The Week in China: KFC’s Six-Layer Beef, Luxury Carseats, Toilet Seat Restaurants and more

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China is the second largest economy in the world and every significant brand’s future is impacted by its growth (or collapse)—but who’s got the time?! Here’s the week’s reads that will make you look like a keen China observer in case you find yourself immersed in a cultural conversation.

This week: KFC beefs up… Jane Zhang for Skoda… Jet-setting iPhone… GM, BMW conquer car sales… McLaren moves in… Moutai droops… Toilet restaurant?… Sotheby’s in Hong Kong… China’s “social traveler”… Luxury car seats… Counterfeit Red Bull… Moon view flights… and more.[more]

KFC China Now BFC China

Pity KFC. It’s been almost a year now since Yum! Brands’ chicken-based franchises went from a case study in localization taught in China business programs to a cautionary tale about the slew of quality-control problems faced by any brand in China. 

First, KFC lost consumer trust after a scandal broke involving its chicken suppliers using antibiotics and hormones. Then came the H7N9 bird flu scare in the spring, which slammed KFC (as well as other chicken brands like Tyson). Adding insult to injury, in July KFC was (somewhat inaccurately) accused of serving ice cubes more tainted than toilet water. One can only hope to get so much out of a marketing partnership with Jeremy Lin, no matter how much China loves him.

KFC’s same store sales in August were down another 10 percent. At least that’s an improvement from the 13 percent same store sales drop in July. It appears the brand has finally realized that there is something deeply wrong with its core business in China. So it’s pulling out all the stops to try and fix it. 

One response appears to be to move the brand away from chicken—and in a hurry. In KFC windows, custumers will now find large ads for the KFC Layers and Layers Tender Beef Burger (肯德基层层薄片嫩牛堡.) “Time to Beef Up” (“是时候来加强”) screams the tagline of KFC’s new campaign for a burger with not one, not two, not three, but six layers of beef.

Sure, the beef patties themselves are small, but the point is not.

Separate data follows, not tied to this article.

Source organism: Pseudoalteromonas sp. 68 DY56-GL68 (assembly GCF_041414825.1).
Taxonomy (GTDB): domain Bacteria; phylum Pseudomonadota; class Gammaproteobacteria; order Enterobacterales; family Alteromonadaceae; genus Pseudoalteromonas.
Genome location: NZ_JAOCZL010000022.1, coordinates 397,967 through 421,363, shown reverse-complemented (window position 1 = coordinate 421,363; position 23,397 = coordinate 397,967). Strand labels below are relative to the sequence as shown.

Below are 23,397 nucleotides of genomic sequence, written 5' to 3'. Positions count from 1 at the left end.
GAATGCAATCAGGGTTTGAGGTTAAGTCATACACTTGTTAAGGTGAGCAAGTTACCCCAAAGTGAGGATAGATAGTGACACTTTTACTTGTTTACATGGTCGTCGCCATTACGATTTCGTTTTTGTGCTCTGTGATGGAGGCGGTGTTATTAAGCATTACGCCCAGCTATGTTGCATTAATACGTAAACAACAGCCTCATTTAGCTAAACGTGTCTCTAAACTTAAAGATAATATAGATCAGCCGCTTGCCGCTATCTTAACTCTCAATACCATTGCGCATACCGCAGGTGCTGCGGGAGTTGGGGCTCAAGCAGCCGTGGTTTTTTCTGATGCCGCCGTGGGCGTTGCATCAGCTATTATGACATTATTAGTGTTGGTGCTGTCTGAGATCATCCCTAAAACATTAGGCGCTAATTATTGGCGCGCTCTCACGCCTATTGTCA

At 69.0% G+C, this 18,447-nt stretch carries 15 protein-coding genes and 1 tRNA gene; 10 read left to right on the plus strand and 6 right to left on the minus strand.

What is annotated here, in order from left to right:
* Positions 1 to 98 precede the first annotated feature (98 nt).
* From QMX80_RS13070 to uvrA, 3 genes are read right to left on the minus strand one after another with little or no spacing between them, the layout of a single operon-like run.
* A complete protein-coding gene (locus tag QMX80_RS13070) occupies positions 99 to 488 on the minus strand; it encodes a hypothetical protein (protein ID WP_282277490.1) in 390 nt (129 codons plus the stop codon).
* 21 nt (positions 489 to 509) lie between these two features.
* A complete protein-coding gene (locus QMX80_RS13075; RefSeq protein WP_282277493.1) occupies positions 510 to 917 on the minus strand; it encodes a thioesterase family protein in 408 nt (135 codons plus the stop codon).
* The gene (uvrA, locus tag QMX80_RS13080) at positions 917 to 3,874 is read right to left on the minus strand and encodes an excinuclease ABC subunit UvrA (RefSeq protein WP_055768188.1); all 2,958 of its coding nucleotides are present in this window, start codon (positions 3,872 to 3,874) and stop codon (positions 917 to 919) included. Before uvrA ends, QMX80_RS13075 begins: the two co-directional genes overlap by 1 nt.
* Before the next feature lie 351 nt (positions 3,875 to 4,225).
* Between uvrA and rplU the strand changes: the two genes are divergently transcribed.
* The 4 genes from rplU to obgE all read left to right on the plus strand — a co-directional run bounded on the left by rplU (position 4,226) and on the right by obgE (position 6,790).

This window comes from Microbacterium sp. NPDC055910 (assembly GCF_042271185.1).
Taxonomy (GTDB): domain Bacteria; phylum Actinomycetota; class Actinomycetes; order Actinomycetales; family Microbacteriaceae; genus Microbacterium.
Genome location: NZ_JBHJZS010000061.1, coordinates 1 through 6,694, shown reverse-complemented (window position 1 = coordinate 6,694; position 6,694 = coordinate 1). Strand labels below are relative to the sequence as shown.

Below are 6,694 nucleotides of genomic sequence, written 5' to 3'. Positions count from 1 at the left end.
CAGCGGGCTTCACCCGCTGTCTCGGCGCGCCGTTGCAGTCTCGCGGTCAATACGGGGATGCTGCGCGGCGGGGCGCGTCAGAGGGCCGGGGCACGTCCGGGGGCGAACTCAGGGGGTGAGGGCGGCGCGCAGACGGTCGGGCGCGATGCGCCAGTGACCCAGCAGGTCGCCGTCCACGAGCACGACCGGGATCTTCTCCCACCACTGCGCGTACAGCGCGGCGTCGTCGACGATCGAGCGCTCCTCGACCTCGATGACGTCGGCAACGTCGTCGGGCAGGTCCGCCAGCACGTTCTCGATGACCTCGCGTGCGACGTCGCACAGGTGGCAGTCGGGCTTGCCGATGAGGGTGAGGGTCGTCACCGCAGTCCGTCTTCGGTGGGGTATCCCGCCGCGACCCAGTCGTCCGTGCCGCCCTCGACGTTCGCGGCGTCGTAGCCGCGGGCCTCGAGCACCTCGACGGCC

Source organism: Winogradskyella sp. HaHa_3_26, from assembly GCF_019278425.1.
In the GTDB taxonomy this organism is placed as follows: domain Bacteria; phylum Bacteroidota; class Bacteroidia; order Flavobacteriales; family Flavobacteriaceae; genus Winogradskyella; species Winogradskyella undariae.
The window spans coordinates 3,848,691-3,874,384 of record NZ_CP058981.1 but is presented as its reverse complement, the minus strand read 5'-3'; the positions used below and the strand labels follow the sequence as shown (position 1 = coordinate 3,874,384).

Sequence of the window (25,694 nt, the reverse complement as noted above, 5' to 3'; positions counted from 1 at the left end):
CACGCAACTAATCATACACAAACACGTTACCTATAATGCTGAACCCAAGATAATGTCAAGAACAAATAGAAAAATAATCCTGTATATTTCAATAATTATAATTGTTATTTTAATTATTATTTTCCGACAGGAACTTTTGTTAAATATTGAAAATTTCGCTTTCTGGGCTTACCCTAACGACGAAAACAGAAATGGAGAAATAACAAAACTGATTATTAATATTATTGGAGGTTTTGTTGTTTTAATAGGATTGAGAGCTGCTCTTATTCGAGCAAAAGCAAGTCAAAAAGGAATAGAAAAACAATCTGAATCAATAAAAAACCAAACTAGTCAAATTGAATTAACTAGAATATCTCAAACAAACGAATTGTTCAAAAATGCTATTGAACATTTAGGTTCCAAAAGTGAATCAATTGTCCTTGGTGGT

A China Market in its Infancy

Along with a growth in car ownership in China comes growth in all those tangential industries fueled by a car culture. Proper (i.e. not a hose, bucket and rag) car wash operations now have regular street side presence. Tesco and Carrefour have aisles dedicated to lumbar supports, steering wheel cozies and dangly air fresheners. Decals, oh the decals. 

Yet, even though “Baby on Board” (or, “Baby on Road”) signs are a regular sight in car windows, only about 1 percent of Chinese car-driving parents own a car seat. But a new Shanghai law may be about to change that.

Get ready to buy stock in high-end child carseat makers because if there is one thing Chinese families will spare no expense on, it’s their (often only) children; after all, bragging about your child’s school tuition is common in China. Combine that with the fact that Chinese consumers trust foreign brands far more than local ones and it’s a recipe for booming sales for foreign carseat makers.

More China News:

– Move over JLo and Fiat, pop star Jane Zhang (张靓颖) made a Skoda Fabia music video.

– Bloomberg looks at how iPhones get from China to the US. Hint: They do not fly coach on China Eastern.

– Don’t look now but China is importing more from the US than it’s exporting to the US.

– Shanghai’s Tang innovative art deco Cathay Theater “mansion” opens.

– Yeah, yeah, iPhone iPhone iPhone. What are the coolest Chinese smartphones?

– How much of China’s Red Bull is fake? If recent arrests are a sign, a lot.

– Meanwhile, the Louvre appears to have been hit by a fake ticket scam involving Chinese tour guides.

– Luxury brands turn to “appreciation” education campaigns.

– Reflections from Japanese car dealership owners a year after destructive anti-Japan protests.

– No longer just “China’s Foursquare,” what is the Jiepang Lifestyle? (It’s more than taking pictures of food.)

– The coolest bicycle handlebars in the history of bicycle handlebars are undergoing tests in Shenzhen.

– First there was Taobao insurance to see the moon. Now several Chinese airlines are offering moon viewing flights for the upcoming Mid-Autumn Festival.

– A (graphic) look at the rise of the Chinese “social traveler.”

– China’s auto market grew 10.3 percent in August.

– August was a record China sales month for GM and its joint venture partners.

– Laughing at the new iPhone models clearly has not ended in China.

– No dog days for BMW as August sales up 35 percent, crushing Mercedes-Benz and Audi.

– By 2020, half of all US automaker profits will come from China, according to a study. 

– Taiyuan’s new auto-themed eatery. And it’s new toilet themed restaurant. (above)

Haier moving into Poland.

Marc Jacobs and H&M amongst foreign brands that failed recent (public relations staged) quality tests.

Sotheby’s Warhol sale hits Hong Kong.

Bayer is the latest foreign pharma brand getting eyeballed for “unfair competition.”

– Chinese designer Simon Gao’s limited edition collection is coming to the new Beijing Galeries Lafayette shop.

– Drop in price on once $260 a bottle Moutai is nearing 50 percent.

– Super car maker McLaren is now officially in China.

– Building in the bra cup and other lessons from the market for “Big Fat Chinese Weddings.”

– Are these the top ten craft beer bars in Hong Kong?

– Advertising spending growth expected to fall a point to 10.7 percent a year.

– Finally, How China is driving an increase in Jaguar/Land Rover sales. 

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